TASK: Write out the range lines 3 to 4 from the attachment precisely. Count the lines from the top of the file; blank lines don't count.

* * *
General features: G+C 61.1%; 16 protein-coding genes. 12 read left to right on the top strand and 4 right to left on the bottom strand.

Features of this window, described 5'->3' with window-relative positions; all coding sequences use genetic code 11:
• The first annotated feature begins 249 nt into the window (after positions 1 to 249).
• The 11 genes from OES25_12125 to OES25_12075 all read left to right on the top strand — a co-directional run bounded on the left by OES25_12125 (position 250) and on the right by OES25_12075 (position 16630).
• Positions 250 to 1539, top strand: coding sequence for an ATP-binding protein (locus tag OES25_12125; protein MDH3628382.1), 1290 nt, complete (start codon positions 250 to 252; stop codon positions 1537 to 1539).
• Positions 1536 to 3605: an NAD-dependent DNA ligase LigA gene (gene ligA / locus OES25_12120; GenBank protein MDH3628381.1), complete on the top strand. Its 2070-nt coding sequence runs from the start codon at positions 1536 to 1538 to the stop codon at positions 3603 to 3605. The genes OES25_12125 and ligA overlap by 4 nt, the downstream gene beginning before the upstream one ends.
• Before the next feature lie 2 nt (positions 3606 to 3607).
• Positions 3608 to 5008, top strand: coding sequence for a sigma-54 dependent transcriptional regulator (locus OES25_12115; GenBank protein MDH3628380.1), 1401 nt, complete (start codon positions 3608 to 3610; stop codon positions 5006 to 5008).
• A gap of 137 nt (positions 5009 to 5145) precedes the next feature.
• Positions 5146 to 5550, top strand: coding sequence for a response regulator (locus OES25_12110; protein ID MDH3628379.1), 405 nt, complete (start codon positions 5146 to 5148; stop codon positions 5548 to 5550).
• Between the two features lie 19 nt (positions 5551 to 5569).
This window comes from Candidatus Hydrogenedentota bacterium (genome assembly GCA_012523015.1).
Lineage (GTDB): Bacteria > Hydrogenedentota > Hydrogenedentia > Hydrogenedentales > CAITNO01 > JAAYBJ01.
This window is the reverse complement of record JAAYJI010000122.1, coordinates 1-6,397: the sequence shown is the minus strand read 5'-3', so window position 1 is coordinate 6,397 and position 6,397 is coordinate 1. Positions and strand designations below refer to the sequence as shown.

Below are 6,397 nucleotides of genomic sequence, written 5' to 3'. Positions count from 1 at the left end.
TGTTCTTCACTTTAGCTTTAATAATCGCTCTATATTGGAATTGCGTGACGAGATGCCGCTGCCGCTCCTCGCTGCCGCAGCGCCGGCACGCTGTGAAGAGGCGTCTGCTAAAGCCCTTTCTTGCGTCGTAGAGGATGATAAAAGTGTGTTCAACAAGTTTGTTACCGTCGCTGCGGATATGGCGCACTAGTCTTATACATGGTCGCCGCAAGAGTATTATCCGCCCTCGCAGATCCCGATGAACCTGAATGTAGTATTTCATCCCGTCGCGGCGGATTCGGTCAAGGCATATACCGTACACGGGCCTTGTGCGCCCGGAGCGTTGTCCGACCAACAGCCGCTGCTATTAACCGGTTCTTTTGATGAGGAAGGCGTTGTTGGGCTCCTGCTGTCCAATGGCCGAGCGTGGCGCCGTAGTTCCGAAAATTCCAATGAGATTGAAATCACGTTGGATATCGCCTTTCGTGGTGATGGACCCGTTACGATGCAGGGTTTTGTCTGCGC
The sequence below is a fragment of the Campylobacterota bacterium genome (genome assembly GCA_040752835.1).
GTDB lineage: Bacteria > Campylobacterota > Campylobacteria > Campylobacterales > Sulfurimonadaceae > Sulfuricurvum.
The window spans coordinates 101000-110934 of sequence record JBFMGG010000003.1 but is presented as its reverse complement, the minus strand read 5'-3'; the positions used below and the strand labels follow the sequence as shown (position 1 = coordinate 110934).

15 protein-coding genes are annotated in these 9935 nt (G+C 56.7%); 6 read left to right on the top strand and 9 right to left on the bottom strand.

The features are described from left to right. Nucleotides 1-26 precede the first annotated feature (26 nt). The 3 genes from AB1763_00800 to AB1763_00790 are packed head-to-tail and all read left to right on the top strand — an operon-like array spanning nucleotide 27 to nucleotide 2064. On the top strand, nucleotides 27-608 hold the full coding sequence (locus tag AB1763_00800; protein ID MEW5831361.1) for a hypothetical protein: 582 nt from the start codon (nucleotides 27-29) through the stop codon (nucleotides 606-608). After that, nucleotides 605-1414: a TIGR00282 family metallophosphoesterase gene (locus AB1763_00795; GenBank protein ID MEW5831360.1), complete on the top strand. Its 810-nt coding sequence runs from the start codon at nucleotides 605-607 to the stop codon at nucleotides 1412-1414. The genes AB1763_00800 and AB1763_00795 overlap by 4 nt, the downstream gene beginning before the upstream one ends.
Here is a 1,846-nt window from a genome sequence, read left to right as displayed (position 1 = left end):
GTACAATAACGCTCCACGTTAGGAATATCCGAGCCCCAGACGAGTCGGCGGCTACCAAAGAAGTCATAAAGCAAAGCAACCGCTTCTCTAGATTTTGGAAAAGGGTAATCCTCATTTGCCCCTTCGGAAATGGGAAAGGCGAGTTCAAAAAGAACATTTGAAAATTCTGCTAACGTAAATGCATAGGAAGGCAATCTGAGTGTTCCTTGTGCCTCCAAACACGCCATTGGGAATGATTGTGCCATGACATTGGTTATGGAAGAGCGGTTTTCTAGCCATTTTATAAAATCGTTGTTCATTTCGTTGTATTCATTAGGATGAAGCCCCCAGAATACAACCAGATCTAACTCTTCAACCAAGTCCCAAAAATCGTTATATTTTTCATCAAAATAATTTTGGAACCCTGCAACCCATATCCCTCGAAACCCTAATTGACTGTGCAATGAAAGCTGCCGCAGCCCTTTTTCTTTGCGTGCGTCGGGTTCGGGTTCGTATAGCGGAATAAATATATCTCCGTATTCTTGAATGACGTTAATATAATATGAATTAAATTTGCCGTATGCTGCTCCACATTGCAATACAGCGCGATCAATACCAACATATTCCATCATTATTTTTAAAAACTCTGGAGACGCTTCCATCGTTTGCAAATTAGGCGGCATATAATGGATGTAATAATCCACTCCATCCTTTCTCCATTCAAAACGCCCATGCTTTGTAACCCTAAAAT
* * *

• The first annotated feature begins 249 nt into the window (after positions 1 to 249).
• The 11 genes from OES25_12125 to OES25_12075 all read left to right on the top strand — a co-directional run bounded on the left by OES25_12125 (position 250) and on the right by OES25_12075 (position 16630).